Alternatively, as illustrated in FIG. 5A-5D, the elevation adjustment method of FIG. 3C or 3D may be employed.
In such an embodiment, the bracket assembly 209/215 supporting the fixture housing 108 may be attached to a collar 204B rotating about one lower chord of structure 410. An actuator, here illustrated as linear actuator 635B, causes rotation of the collar about the lower chord, the eccentric placement of the pivot point with respect to the fixture causing the housing to be rotated out of the envelope of the supporting structure 410 such that its members will not obstruct the beam exiting opening 110.
Alternatively, the required range of elevation adjustment may be provided by means of a compound arrangement, such as illustrated in FIG. 5D and 5E, which employs two or more elevation adjustment means.
Referring to FIG. 5D, fixture housing 108 is attached by means of bracket assembly 209/215 to a pivot 204E, which allows for its rotation relative to a subchassis 204F urged by actuator 635B. Subchassis 204F is, in turn, attached to a pivot/collar 204B, which allows for its rotation about one lower chord of structure 410, urged by actuator 635C. As a result, the mechanical design of some actuator systems may be simplified.
FIG. 5E illustrates that a compound elevation adjustment means also allows the use of fixtures having a central pivot design with the supporting structure 410. Fixture housing 108 is attached by means of a central axis to a bracket/yoke assembly 203B, and rotated by actuator 635. Bracket/yoke assembly 204B is, in turn, attached to a pivot/collar 204B, which allows for its rotation about one lower chord of structure 410, urged by actuator 635C.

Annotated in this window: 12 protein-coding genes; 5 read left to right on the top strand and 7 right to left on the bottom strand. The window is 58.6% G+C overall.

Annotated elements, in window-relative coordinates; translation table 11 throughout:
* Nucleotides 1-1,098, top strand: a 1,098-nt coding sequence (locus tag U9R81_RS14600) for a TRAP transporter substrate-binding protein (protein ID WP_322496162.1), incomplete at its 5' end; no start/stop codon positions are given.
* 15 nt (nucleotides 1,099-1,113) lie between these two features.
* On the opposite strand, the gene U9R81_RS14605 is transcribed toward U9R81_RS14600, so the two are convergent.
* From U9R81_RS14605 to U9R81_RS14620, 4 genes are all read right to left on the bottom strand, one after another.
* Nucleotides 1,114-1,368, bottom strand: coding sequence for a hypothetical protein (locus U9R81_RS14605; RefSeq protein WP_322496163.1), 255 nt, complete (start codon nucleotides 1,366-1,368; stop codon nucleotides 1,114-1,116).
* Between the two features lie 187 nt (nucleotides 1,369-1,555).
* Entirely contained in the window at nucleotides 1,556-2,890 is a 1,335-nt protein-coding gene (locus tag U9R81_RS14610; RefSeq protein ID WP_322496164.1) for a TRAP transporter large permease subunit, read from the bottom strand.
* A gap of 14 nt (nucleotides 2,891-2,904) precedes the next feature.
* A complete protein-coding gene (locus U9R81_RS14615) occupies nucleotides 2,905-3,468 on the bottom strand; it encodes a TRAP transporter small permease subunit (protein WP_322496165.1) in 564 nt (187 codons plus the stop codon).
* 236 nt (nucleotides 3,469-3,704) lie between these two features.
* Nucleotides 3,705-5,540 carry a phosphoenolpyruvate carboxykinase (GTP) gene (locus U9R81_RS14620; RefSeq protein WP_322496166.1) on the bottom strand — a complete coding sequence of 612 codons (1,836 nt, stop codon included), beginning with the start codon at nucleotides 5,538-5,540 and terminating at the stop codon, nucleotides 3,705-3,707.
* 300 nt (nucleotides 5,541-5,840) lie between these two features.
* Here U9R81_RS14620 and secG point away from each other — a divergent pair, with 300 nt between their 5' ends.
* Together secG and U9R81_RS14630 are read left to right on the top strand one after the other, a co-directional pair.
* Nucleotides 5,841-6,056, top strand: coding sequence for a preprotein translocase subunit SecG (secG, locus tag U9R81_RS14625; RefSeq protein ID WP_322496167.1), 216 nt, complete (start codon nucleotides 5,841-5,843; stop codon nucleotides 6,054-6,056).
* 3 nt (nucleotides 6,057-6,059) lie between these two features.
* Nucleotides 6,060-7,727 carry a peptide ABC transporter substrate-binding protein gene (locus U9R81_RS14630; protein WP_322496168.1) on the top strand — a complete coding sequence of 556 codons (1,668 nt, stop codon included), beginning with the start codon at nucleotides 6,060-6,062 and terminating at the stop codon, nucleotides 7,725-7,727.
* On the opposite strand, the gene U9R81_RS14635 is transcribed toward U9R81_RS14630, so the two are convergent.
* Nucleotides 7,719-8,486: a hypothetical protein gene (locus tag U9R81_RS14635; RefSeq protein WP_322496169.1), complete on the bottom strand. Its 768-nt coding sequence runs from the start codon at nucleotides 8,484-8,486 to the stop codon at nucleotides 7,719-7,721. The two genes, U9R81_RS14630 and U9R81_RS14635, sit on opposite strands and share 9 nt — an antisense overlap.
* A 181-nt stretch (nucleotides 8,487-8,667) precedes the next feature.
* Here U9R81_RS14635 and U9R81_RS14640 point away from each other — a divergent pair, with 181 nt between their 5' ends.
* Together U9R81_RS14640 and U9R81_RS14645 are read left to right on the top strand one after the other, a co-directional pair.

It will be understood that either one of the compound elevation adjustments may be by manual means, and that, particularly in the embodiment of FIG. 5E, that the subchassis may require only a "stowed" and an "extended" position.
It will further be understood that while a separate subchassis and/or actuator 635C may be provided for each of the plurality of fixtures in a section of supporting structure, that a common manual or powered actuator, or common subchassis and single actuator, may be used for a plurality of fixtures.
It will be understood that while the fixtures illustrated all employ the improved azimuth and elevation adjustment method of the present invention, that other fixture types of less directional character such as known PAR-36 and PAR-46 arrays and known "broad" and "cyclorama" fixtures can be employed in such a lamp supporting structure, preferably by adapting them such that their output is directed at an angle perpendicular to the long axis of the fixture; that the required azimuth adjustment is performed by the rotation of the fixture about that long axis; and the required elevation adjustment performed by rotation of the housing through a plane parallel to it.
While a supporting structure for a single row of fixtures is illustrated, it will be understood that supporting structures may be designed which incorporate two or more rows of fixtures, and that one or both of the methods illustrated in FIG. 4 and FIG. 5 may be employed.
Refer now to FIG. 6A where one embodiment of a lamp supporting and enclosing structure employing fixtures adapted for the azimuth and elevation adjustment method of the present invention particularly suited to portable use is illustrated.
A section of lamp enclosing structure 610 preferably measures approximately 30" in height, 11" in depth, and 96" in length, these dimensions making the most efficient use of truck space.
Due to the unique advantages of the azimuth and elevation adjustment method of the present invention, one such section can accomodate at least eight fixtures 608A-608H in a volume which permits a 40% reduction in the volume of truck space required by a given number of fixtures relative to the present standard lamp enclosing truss structure--while requiring less setup labor. Further, any number of such fixtures may provide motorized adjustment at no penalty in space requirements.